CORTEZ – The Southwest Florida Water Management District’s governing board is expected to issue an approved final order regarding the Hunters Point Resort & Marina dock permitting efforts.
The final order pertains to a permit challenge initiated by the owners of the Cortez Village Marina in 2021.
The governing board will meet Tuesday, May 23 at 9 a.m. at the water district’s service office at 7601 U.S. Highway 301 N. in Tampa. The Hunters Point action item is listed as item 7.2 on the meeting agenda. The meeting will be live-streamed on the water district’s website and the meeting video will later be archived there.
The meeting-related general counsel’s report prepared by senior attorney Jennifer Soberal notes Administrative Law Judge Bruce Culpepper presided over the multi-day hearing conducted on behalf of the Division of Administrative Hearings last June, August and September.
On March 7, Culpepper entered his order that recommends the water management district enter a final order to issue the environmental resource permit needed to construct 49 docks along the man-made Hunters Point-owned canal surrounding the development property on three sides. The docks would service some of the 86 homes currently being built on the property in Cortez.
The privately-owned canal is also utilized by Cortez Village Marina clients, several residential property owners and guests at two canal-side RV resorts in Cortez.
Soberal’s report notes Culpepper found that the preponderance of the evidence demonstrated by the attorneys and witnesses representing Hunters Point developer Marshall Gobuty’s Cortez Road Investments and Finance ownership group provided reasonable assurances that constructing the docks is not contrary to the public interest.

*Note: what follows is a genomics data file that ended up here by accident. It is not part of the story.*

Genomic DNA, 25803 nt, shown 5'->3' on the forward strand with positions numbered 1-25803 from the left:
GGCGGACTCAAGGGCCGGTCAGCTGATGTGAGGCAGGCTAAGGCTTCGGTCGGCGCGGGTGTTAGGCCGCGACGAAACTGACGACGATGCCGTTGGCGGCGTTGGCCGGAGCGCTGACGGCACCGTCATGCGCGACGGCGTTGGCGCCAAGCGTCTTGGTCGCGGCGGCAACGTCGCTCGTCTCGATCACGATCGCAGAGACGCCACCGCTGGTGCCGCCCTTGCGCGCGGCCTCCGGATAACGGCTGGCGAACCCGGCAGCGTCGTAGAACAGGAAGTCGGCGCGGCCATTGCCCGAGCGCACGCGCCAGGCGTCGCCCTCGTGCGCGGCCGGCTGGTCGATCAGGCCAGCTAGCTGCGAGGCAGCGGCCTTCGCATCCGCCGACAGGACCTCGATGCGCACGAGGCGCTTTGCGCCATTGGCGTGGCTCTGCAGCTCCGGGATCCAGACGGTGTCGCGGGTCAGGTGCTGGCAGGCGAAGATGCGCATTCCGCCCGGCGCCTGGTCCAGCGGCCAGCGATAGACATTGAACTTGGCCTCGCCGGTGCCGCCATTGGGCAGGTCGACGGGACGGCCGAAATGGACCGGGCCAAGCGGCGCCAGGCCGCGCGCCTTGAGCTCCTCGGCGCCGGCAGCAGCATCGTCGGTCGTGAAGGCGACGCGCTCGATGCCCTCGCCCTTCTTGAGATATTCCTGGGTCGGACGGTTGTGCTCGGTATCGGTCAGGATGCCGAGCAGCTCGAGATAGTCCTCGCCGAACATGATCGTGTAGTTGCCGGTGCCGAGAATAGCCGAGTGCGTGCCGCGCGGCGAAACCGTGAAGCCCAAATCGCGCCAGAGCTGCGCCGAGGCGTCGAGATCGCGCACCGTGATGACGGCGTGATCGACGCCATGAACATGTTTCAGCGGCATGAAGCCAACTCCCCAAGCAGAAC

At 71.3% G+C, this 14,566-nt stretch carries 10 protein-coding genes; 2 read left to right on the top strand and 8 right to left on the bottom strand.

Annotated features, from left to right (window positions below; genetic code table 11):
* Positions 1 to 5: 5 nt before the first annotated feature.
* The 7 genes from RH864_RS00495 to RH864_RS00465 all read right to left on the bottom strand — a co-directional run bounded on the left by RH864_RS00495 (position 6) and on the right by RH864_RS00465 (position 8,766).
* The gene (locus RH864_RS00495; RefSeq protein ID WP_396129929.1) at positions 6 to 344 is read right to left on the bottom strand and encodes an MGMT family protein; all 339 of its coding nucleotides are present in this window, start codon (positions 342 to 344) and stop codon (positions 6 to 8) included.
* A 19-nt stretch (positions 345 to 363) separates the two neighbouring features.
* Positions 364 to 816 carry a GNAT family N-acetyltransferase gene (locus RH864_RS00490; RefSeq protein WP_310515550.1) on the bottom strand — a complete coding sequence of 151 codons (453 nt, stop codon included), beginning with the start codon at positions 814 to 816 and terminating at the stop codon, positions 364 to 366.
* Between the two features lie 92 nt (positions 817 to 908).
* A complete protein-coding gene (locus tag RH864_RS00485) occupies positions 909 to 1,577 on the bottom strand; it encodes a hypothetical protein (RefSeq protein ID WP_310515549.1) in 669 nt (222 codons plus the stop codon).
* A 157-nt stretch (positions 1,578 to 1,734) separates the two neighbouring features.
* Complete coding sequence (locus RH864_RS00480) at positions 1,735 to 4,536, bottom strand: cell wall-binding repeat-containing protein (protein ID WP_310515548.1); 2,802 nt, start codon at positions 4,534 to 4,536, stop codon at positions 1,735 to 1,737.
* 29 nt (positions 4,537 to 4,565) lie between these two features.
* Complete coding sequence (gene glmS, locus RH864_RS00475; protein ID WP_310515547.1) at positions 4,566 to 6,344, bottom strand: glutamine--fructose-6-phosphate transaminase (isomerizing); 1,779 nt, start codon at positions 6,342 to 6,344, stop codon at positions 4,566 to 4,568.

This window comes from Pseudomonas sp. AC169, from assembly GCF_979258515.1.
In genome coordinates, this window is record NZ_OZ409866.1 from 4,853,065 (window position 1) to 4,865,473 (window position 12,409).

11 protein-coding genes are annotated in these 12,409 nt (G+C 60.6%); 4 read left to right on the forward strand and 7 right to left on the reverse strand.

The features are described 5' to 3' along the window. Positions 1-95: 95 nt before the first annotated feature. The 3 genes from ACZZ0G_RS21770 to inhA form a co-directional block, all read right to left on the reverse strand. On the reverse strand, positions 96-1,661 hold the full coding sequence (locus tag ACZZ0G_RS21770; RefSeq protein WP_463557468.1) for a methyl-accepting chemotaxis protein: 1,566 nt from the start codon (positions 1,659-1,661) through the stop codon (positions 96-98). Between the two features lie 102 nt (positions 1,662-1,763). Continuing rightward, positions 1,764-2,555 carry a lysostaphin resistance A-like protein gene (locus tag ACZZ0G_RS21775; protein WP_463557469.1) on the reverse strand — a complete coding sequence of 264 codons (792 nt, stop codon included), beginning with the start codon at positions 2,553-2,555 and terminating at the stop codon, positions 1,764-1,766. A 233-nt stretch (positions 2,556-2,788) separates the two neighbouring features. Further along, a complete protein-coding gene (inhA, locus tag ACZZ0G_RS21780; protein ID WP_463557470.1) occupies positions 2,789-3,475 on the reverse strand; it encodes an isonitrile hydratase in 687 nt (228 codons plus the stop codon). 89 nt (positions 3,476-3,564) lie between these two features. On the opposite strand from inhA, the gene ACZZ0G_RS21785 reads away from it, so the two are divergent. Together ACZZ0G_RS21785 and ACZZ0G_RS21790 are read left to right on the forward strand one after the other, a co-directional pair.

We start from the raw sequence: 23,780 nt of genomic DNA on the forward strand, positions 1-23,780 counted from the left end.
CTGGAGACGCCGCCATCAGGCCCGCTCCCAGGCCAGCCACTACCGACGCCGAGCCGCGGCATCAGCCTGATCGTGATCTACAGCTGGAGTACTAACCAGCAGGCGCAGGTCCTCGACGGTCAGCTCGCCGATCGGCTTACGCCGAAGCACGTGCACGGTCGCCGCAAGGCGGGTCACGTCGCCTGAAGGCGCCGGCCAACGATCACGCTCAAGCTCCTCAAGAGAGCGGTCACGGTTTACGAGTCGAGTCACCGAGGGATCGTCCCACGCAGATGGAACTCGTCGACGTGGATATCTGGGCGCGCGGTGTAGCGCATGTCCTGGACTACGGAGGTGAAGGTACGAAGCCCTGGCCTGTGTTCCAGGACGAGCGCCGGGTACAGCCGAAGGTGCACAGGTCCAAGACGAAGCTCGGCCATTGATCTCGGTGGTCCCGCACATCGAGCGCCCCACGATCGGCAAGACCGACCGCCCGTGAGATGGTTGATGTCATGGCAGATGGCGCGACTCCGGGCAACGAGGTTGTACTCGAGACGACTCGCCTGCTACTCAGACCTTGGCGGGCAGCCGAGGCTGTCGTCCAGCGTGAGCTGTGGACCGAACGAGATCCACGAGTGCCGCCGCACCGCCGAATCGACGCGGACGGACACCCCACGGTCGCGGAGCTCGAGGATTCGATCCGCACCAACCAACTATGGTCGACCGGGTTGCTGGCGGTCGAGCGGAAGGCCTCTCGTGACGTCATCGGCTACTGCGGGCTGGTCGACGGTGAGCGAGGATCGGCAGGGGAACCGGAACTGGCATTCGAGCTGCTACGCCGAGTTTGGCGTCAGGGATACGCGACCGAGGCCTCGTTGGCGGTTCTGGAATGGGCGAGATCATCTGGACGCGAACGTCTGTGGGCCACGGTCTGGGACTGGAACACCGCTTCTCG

“The administrative law judge further concluded that there are no reasonably anticipated significant adverse impacts on safe navigation from the construction of the dock; the marina (Cortez Village Marina) did not meet the burden of the preponderance of competent substantial evidence proving the dock is contrary to the public interest,” Soberal’s report says.
“During its review of the entire record and, based in part upon the marina’s first exception, district staff found that one sentence in paragraph 42 of the administrative law judge’s recommended order was not based on competent substantial evidence and should be stricken. Otherwise, the rest of the marina’s exceptions were denied for the reasons stated in the proposed final order after a thorough review of the entire record,” Soberal’s report says.
Paragraph 42 in Culpepper’s recommended order pertains to bathymetric surveys and canal depths.
“Because the administrative law judge’s findings of fact were based on competent and substantial evidence in the record, with the exception of the stricken sentence in Paragraph 42, and the administrative law judge’s conclusions of law were reasonable, the recommended order should be adopted as the district’s final order,” Soberal’s report concludes.